It’s widely and commonly believed good stock returns require strong GDP. And that’s true! Sort of. (And not in the long term—see Bunk 10 for why supply sets price in the long term, making all correctly calculated categories’ returns almost equal with widely varying paths en route.) But different types of stocks shine in weaker versus stronger economies.
Some stocks are defensive in nature and tend to do better relatively when GDP is weaker—sectors like Consumer Staples, Health Care, and Utilities—though not always and everywhere. When times are tough, folks don’t upgrade their TVs and go on cruises so much (or somewhat more prosperous folks who are struggling nonetheless might buy a new TV instead of going on a cruise), but they typically do keep buying toothpaste and electricity and aspirin. (If times are really tough, maybe they need more aspirin! See Bunk 39.) So those kinds of stocks typically do better than the market overall in downturns—though you can certainly find periods historically in a strong economy when they do fine too.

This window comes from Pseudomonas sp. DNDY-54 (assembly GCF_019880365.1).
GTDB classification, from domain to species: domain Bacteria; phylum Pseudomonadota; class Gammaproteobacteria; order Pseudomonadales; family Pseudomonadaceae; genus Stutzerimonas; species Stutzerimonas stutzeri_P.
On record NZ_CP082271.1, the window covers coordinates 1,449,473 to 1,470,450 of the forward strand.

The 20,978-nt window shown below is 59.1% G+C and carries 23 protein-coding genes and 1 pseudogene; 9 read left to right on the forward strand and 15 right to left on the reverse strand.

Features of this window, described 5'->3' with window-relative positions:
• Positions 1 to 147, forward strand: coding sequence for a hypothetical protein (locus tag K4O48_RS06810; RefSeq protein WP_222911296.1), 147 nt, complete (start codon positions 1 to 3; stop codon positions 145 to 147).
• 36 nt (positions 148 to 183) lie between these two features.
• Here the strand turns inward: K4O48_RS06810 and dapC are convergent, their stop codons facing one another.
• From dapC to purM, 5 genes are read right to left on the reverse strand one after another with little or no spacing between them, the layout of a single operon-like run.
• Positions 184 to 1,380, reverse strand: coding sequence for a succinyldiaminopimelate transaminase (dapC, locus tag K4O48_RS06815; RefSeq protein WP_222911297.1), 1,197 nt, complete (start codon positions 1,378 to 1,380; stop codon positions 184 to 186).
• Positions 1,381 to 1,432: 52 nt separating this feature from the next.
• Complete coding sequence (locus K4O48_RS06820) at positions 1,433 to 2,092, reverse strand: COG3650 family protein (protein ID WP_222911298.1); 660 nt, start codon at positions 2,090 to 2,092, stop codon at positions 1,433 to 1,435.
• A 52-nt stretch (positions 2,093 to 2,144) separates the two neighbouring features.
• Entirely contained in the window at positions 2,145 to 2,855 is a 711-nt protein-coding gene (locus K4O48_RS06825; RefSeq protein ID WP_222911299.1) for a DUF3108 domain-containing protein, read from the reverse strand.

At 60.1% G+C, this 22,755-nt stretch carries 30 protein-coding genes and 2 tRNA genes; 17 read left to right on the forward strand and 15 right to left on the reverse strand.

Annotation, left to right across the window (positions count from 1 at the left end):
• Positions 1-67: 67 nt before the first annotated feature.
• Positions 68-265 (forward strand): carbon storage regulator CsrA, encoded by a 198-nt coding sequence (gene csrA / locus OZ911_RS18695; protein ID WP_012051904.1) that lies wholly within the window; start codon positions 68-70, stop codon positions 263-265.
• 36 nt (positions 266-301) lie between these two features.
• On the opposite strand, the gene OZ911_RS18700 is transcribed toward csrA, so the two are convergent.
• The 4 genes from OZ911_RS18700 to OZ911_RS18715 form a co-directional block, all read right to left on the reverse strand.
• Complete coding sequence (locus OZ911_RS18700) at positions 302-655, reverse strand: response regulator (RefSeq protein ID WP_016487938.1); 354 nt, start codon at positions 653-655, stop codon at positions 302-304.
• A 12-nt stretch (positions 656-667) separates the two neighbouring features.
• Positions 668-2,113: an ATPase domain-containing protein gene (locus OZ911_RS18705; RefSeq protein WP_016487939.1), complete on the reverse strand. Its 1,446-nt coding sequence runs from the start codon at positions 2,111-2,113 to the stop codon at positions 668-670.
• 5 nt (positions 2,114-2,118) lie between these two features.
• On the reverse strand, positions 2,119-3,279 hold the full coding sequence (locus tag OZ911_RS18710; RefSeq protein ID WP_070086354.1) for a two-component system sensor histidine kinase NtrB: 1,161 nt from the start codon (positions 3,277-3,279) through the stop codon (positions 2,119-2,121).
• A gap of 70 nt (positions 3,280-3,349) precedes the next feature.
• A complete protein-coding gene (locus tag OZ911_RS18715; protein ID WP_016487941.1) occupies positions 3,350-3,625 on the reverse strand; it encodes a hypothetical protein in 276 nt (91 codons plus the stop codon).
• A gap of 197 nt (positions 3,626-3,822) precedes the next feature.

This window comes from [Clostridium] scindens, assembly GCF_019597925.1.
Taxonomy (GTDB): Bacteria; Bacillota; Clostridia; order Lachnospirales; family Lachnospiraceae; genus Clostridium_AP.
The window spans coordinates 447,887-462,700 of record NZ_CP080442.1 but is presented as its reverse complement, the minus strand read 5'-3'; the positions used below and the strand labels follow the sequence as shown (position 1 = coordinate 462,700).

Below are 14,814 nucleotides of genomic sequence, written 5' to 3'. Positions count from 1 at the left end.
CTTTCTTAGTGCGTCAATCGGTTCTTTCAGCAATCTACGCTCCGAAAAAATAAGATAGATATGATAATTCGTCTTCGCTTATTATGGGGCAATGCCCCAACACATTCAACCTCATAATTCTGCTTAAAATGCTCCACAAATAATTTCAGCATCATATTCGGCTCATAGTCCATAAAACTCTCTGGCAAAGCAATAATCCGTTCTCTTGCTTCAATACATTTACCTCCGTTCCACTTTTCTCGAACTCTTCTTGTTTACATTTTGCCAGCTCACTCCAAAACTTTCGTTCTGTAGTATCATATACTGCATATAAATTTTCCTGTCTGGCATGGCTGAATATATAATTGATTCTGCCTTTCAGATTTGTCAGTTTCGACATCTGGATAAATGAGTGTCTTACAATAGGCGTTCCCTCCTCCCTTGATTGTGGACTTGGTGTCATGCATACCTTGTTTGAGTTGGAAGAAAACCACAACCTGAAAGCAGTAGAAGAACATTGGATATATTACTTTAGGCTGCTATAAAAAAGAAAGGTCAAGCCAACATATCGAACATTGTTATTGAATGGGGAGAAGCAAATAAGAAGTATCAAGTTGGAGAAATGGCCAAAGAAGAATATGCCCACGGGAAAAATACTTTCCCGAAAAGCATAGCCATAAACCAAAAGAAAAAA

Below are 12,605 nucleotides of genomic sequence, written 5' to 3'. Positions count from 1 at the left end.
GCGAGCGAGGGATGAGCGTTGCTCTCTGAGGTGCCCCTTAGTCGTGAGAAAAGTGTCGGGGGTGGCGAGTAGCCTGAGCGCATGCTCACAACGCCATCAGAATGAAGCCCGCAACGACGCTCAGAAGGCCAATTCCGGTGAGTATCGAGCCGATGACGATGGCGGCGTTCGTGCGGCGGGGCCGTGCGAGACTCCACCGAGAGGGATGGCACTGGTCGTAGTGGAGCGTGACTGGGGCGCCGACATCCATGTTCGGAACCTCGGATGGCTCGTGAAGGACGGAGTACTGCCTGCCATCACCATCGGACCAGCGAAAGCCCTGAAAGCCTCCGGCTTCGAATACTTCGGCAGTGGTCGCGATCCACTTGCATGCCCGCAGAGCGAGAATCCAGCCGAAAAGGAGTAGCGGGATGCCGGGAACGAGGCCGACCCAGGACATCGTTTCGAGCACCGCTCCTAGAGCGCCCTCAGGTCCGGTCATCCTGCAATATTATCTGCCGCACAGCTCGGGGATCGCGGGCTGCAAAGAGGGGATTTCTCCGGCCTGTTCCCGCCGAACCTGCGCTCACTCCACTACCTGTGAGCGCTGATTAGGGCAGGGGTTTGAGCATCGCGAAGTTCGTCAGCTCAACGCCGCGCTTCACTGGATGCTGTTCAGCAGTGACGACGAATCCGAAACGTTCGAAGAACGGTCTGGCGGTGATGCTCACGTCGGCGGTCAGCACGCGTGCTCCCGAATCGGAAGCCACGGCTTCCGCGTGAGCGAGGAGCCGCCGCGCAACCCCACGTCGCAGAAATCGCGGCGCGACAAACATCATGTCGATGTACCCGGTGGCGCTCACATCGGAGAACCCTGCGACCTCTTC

Stocks Move First—Up or Down

But there are two problems with this thinking: First, stocks lead the economy, not the other way around. If you wait for confirmation from the economy before making a move—you can pay big. (See Bunk 9.) For example, the US economy did fine overall in 1981, growing 2.54 percent1—though a recession started midyear. 2 Stocks knew it was coming—falling 4.9 percent for the year.3 GDP was positive, ...

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